"Milwaukee Bucks vs Boston Celtics - January 29th, 2006" by compujeramey is licensed under CC BY 2.0
The Boston Celtics made it all the way to the Eastern Conference Finals in 2020, losing to the Miami Heat in six games. That’s pretty good, especially for a team whose two best players are under 25. Because of this, expectations for Boston heading into the 2020-2021 were quite high, anything short of a finals appearance would be a disappointment.
The Celtics started the season 8-3, not bad, especially considering two of their losses were to the Pacers and Nets, both good teams. After the decent start, things simply went downhill from there for the Celtics. They went 15-22 over the next 37 games, falling to the bottom of the eastern conference playoff bracket, hovering around the 7th and 8th seeds. Things were not looking great for Boston, as they lost one of their starting centers in a trade, further weakening one of the worst aspects of their game.
Things were looking pretty poor for the Celtics, as they entered early April below .500, boasting a record of 23-25. They hadn’t lived up to expectations, not even close. They were barely in the playoffs, during a season where a finals appearance was almost expected. Not to mention, seven of their next 11 games were against very good teams, including Steph Curry and the Golden State Warriors. Curry (as of April 21) is averaging 7.1 three’s a game over the last 11 games, while shooting a staggering 49.7% from behind the arc.
Yeah, that didn’t stop Boston; not at all. Since their loss to the Dallas Mavericks on March 31, the Celtics have gone 9-2, losing only to the Chicago Bulls and Philadelphia 76ers. In their game against the Bulls, Boston was missing two of their best guards in Marcus Smart and Kemba Walker, and star-player Jayson Taytum only had 14 points on an abysmal 17% shooting (3-17 on field goal attempts). Their loss to the 76ers can be attributed to the 76ers 39 free-throw attempts, compared to the Celtics 18.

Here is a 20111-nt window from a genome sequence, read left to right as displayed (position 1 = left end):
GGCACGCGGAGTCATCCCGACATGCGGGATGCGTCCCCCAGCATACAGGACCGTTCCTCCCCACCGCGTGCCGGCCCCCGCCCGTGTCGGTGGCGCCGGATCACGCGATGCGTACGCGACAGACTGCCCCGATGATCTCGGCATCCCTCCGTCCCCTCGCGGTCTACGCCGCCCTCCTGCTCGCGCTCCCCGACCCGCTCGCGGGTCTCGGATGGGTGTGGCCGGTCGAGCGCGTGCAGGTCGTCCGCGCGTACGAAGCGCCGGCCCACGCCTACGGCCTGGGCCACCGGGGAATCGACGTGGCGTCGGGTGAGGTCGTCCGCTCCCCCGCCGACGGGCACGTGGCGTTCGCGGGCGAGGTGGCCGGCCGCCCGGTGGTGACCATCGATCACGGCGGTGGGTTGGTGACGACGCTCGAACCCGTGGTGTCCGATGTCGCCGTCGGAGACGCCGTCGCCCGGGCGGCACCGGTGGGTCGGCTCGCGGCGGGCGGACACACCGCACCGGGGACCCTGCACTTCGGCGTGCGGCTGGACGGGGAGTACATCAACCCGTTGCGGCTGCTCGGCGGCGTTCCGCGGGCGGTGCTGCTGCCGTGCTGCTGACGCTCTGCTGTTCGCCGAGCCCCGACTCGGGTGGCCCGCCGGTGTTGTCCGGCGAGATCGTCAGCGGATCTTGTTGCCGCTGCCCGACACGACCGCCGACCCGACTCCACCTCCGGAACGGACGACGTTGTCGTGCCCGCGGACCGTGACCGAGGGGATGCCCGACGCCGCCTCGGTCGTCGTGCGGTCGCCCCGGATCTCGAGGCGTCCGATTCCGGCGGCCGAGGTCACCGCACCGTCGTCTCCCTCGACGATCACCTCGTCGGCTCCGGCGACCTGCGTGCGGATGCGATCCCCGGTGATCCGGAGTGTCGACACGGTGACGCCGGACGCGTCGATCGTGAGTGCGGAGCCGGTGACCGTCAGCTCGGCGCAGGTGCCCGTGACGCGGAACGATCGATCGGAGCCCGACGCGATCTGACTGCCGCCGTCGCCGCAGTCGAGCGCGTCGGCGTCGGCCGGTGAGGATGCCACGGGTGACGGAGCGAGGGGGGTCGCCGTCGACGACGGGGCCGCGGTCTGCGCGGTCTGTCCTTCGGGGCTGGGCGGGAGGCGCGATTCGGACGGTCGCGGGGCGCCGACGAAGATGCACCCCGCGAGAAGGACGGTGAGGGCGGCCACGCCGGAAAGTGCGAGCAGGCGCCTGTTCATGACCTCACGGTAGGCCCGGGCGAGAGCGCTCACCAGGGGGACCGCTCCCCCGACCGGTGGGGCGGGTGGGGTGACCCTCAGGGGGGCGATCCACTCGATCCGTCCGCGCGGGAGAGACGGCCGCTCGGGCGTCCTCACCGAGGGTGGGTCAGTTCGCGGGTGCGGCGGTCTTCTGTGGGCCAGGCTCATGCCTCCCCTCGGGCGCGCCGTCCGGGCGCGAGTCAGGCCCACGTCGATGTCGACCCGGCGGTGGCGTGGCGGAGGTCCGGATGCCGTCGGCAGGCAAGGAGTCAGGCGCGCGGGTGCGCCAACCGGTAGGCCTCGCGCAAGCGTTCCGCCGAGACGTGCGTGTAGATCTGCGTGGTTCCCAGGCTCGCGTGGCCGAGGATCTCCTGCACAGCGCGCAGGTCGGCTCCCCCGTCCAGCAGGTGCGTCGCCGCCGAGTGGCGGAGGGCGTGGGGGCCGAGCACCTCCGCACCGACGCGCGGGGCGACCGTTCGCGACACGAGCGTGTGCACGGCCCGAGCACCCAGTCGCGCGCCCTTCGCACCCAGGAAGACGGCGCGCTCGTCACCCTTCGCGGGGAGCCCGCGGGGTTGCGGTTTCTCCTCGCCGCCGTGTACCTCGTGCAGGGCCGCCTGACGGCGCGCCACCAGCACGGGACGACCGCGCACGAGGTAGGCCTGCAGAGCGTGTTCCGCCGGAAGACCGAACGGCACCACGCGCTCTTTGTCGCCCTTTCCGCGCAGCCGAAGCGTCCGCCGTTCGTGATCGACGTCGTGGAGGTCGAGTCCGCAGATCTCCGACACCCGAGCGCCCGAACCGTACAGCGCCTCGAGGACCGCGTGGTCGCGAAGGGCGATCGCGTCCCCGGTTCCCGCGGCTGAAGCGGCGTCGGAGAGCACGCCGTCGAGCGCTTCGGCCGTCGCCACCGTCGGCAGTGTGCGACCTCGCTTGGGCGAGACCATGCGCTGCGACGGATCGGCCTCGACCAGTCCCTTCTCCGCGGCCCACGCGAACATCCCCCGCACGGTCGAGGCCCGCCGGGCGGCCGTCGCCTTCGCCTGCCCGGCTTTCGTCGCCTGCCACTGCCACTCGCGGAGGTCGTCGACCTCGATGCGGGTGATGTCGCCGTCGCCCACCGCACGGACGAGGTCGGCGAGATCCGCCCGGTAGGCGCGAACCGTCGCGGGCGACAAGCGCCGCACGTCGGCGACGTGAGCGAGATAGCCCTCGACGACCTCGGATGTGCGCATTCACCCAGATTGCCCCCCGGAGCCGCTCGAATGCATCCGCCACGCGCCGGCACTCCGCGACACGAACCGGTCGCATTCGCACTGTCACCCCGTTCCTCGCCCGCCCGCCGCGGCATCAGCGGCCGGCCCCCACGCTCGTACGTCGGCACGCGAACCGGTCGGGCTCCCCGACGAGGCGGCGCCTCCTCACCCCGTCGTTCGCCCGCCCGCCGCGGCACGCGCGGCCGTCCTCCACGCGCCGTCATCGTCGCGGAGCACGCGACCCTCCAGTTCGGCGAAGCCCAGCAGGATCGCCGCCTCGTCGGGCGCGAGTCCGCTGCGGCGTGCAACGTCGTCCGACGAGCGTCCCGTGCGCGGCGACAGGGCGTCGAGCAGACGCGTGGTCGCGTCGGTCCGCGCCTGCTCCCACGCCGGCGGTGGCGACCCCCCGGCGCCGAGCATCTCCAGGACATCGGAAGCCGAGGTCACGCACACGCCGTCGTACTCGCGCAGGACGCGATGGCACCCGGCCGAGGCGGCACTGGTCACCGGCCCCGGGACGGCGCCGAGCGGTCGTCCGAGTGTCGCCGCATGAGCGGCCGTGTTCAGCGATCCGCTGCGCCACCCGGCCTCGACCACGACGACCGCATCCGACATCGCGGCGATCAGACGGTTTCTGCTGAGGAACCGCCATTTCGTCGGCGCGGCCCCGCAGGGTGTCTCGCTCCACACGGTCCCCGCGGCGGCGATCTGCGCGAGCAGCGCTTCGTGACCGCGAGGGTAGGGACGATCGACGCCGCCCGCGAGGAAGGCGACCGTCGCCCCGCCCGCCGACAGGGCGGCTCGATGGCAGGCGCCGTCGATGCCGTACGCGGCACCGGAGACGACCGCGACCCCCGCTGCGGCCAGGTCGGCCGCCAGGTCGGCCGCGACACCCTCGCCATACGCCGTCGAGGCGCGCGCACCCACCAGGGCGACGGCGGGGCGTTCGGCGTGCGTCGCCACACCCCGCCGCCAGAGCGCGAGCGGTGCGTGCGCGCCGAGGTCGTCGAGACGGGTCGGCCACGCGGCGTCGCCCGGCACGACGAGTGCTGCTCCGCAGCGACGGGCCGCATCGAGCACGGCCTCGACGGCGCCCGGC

So, obviously, the Celtics are doing much better than they started out, currently sitting a mere half game away from the four seed in the Eastern Conference. But what happened? What did they change to start winning?
Everything. They basically changed everything, from FG%, to PPG, to opponents 3FG%. They just got a lot better, and it looks like their opponents got worse.
In the 11 game span from March 11 to April 22, the Boston Celtics averaged 47.8% from the field, 37.7% from 3, and averaged 110 points per game. Their opponents on the other hand, averaged 44.3% from the field, 34.2% from 3, and 103 points per game. So yeah, the C’s handled business.
With the NBA playoffs approaching, the Celtics will look to continue their April success and grab a high seed. But will they be able to? Is this April run just a fluke? Will Boston fall back under .500? I guess we’ll have to wait and see.